JOEL H. SPENCER, PhD, is Professor of Mathematics and Computer Science at the Courant Institute of Mathematical Sciences at New York University and is the cofounder and coeditor of the journal Random Structures and Algorithms. Dr. Spencer has written over 150 published articles and is the coauthor of Ramsey Theory, Second Edition, also published by Wiley.
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The introduction and breadth of examples and applied topics are wonderful. I particularly enjoyed their treatments of the local lemma, circuit complexity, and graph property testing. In addition, between each chapter there is an example of an elegant use of the probabilistic method (usually the techniques displayed from the previous chapter) which they collectively call "The probabilistic Lens." These proofs are definitely worth reading, but not necessary to understand the rest of the text.
That being said, there were some parts of this book that I thought fell short. In particular, many of the applications in the topics chapters begin with the most complicated examples, and either omit or downplay the historically first and technically simpler results. For instance, in the chapter on graph property testing they discuss colorability and not connectivity. In their treatment on the ER-phase transition for random graphs, they jump immediately into "fine parameterizations" of the model, and it comes together in a kludgy way, making the analysis much more detailed and complicated than it needs to be. The connection between the big picture and these details was too tenuous for comfort. Instead of this book, I would recommend referring to Bela Bollobas's Random Graphs (Cambridge Studies in Advanced Mathematics), which gives a much more fluid treatment of these topics.
My last objection is the authors' dismissive use of the Chernoff bounds. I understand that a serious reader of this text should be well versed in Chernoff bounds, but their treatment (and somewhat messy appendix covering the basics) does not explain clearly enough how to apply these crucial bounds to problems when it's not obvious they apply. Considering how frequently the Chernoff bounds are used in practice, considering how they introduce other elementary topics like the second moment, and considering that this book is about applications (and uses Chernoff heavily), I would have liked to see an entire chapter dedicated to its use, perhaps between the second moment and the Local Lemma chapters.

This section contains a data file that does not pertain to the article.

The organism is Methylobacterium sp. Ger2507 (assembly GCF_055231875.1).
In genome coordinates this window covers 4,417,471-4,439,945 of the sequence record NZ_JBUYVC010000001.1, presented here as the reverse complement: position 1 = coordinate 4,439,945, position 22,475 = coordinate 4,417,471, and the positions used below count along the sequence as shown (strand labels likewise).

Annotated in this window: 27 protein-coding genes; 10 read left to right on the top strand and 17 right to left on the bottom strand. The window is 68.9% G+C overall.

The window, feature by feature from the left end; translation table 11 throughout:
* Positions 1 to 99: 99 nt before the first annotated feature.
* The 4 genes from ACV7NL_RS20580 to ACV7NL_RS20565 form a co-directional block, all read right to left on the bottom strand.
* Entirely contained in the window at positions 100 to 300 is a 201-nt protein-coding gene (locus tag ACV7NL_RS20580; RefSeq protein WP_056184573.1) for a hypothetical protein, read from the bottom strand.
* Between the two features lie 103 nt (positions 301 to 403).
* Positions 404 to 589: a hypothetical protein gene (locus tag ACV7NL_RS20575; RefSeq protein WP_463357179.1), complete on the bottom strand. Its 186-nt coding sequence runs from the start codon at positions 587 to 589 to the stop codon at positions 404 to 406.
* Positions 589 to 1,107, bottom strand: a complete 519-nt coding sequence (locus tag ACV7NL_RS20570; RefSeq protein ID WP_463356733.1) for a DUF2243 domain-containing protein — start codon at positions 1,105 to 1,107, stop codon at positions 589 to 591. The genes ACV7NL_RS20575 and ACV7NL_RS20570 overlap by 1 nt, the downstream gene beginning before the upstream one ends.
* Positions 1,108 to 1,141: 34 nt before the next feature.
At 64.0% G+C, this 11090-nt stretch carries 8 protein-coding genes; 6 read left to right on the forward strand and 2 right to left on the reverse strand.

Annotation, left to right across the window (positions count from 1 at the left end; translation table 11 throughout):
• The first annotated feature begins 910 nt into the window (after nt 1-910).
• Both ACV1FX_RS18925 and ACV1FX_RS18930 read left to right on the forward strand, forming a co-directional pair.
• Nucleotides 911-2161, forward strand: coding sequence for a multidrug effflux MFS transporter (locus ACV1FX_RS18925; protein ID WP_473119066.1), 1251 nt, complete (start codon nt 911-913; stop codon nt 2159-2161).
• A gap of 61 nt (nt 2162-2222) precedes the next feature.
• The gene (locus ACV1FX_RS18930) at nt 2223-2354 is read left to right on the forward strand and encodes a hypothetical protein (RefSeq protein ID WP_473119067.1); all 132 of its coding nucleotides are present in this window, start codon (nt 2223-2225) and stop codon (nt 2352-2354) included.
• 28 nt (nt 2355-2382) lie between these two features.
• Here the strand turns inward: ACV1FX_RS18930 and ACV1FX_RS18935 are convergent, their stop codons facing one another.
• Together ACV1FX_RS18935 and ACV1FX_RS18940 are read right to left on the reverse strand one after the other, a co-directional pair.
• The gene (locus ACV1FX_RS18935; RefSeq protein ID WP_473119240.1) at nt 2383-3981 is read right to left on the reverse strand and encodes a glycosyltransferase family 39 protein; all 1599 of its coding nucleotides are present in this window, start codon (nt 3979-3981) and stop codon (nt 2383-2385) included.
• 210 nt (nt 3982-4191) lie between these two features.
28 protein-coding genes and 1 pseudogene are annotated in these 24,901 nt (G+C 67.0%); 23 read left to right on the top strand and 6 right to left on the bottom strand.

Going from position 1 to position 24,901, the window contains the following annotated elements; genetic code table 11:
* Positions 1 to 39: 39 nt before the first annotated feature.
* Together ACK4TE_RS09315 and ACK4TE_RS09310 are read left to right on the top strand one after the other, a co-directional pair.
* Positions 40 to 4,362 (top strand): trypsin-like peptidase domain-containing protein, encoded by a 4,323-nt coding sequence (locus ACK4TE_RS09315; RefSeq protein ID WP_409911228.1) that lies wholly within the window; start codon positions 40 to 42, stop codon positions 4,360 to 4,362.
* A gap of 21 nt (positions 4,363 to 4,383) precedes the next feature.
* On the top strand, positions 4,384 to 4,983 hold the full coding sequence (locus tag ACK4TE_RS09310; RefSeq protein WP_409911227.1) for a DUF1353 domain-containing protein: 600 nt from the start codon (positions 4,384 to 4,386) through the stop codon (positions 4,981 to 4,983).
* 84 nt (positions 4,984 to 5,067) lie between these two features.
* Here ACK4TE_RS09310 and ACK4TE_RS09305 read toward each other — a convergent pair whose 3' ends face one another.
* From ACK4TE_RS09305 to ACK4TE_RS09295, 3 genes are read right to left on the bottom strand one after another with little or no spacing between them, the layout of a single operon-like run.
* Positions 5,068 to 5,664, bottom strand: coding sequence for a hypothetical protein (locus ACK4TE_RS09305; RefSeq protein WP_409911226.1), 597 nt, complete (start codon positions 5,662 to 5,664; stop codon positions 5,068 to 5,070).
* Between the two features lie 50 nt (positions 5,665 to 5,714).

The content is well written and organized.
The proof detail of theorem is very reasonable. May omit something, but for the reader have some math background, it is quite easy to complete the proofs.
5 star without thinking.
The mathematical prerequisites are not very high, but some knowledge of probability theory ( not the measure - theoretic stuff, however, as virtually everything is countable.) and of graph theory (as many examples and trheorems refer to graphs and their properties), maybe at the level of Bolodas' Modern Graph Theory is definitely helpful.
The proofs are generally not too difficult ( I am only a "hobby mathematician", this may help to evaluate the statement), and very often they are truly "surprising"!
The book contains very few typos ( I counted around 20 only ), and most of them are harmless.
I recommend this book to anybody interested in discrete mathematics, or interested in beautiful proofs.
The Kindle version is a trash. Since Amazon transfered many formulas by plane alphabets in a hapharzard manner , I can find at least one typo in each page. The authors could feel insulted by this.